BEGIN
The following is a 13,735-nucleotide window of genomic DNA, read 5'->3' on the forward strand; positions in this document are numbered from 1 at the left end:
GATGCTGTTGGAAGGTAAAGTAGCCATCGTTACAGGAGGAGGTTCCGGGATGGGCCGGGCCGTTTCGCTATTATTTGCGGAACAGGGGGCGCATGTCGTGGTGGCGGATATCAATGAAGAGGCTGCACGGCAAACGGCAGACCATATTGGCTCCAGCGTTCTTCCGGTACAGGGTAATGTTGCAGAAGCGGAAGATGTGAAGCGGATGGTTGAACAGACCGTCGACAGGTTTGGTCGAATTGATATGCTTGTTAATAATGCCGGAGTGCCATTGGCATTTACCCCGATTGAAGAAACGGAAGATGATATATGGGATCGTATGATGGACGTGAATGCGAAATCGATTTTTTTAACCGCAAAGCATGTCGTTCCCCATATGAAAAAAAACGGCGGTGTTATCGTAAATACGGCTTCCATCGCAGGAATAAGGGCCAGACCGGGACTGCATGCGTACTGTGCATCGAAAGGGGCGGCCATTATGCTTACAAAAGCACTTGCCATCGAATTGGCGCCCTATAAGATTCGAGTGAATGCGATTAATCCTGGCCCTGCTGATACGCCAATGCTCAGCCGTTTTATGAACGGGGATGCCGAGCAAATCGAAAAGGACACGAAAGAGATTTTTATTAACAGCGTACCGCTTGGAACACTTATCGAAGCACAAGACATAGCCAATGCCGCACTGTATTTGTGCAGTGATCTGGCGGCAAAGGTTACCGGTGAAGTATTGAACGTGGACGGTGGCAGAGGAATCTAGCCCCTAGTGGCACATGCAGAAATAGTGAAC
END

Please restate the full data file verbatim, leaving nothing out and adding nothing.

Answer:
The following is a 13,735-nucleotide window of genomic DNA, read 5'->3' on the forward strand; positions in this document are numbered from 1 at the left end:
GATGCTGTTGGAAGGTAAAGTAGCCATCGTTACAGGAGGAGGTTCCGGGATGGGCCGGGCCGTTTCGCTATTATTTGCGGAACAGGGGGCGCATGTCGTGGTGGCGGATATCAATGAAGAGGCTGCACGGCAAACGGCAGACCATATTGGCTCCAGCGTTCTTCCGGTACAGGGTAATGTTGCAGAAGCGGAAGATGTGAAGCGGATGGTTGAACAGACCGTCGACAGGTTTGGTCGAATTGATATGCTTGTTAATAATGCCGGAGTGCCATTGGCATTTACCCCGATTGAAGAAACGGAAGATGATATATGGGATCGTATGATGGACGTGAATGCGAAATCGATTTTTTTAACCGCAAAGCATGTCGTTCCCCATATGAAAAAAAACGGCGGTGTTATCGTAAATACGGCTTCCATCGCAGGAATAAGGGCCAGACCGGGACTGCATGCGTACTGTGCATCGAAAGGGGCGGCCATTATGCTTACAAAAGCACTTGCCATCGAATTGGCGCCCTATAAGATTCGAGTGAATGCGATTAATCCTGGCCCTGCTGATACGCCAATGCTCAGCCGTTTTATGAACGGGGATGCCGAGCAAATCGAAAAGGACACGAAAGAGATTTTTATTAACAGCGTACCGCTTGGAACACTTATCGAAGCACAAGACATAGCCAATGCCGCACTGTATTTGTGCAGTGATCTGGCGGCAAAGGTTACCGGTGAAGTATTGAACGTGGACGGTGGCAGAGGAATCTAGCCCCTAGTGGCACATGCAGAAATAGTGAAC